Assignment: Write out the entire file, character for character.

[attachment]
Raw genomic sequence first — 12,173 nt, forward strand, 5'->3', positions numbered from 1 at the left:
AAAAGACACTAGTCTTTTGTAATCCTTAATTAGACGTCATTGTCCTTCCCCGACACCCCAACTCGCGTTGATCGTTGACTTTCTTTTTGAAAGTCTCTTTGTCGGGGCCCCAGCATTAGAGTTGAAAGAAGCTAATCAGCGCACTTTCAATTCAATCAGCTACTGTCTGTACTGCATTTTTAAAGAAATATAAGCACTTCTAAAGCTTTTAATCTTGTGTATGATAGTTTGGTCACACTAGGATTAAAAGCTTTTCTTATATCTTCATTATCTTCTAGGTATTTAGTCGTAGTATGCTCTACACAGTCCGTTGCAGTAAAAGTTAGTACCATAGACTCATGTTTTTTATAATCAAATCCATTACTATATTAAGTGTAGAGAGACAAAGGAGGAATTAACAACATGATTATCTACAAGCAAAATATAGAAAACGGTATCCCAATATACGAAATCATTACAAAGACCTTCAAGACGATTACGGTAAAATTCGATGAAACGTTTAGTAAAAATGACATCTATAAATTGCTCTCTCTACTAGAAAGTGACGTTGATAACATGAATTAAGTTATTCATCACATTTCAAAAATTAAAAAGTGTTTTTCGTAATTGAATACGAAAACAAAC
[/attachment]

Raw genomic sequence first — 12,173 nt, forward strand, 5'->3', positions numbered from 1 at the left:
AAAAGACACTAGTCTTTTGTAATCCTTAATTAGACGTCATTGTCCTTCCCCGACACCCCAACTCGCGTTGATCGTTGACTTTCTTTTTGAAAGTCTCTTTGTCGGGGCCCCAGCATTAGAGTTGAAAGAAGCTAATCAGCGCACTTTCAATTCAATCAGCTACTGTCTGTACTGCATTTTTAAAGAAATATAAGCACTTCTAAAGCTTTTAATCTTGTGTATGATAGTTTGGTCACACTAGGATTAAAAGCTTTTCTTATATCTTCATTATCTTCTAGGTATTTAGTCGTAGTATGCTCTACACAGTCCGTTGCAGTAAAAGTTAGTACCATAGACTCATGTTTTTTATAATCAAATCCATTACTATATTAAGTGTAGAGAGACAAAGGAGGAATTAACAACATGATTATCTACAAGCAAAATATAGAAAACGGTATCCCAATATACGAAATCATTACAAAGACCTTCAAGACGATTACGGTAAAATTCGATGAAACGTTTAGTAAAAATGACATCTATAAATTGCTCTCTCTACTAGAAAGTGACGTTGATAACATGAATTAAGTTATTCATCACATTTCAAAAATTAAAAAGTGTTTTTCGTAATTGAATACGAAAACAAAC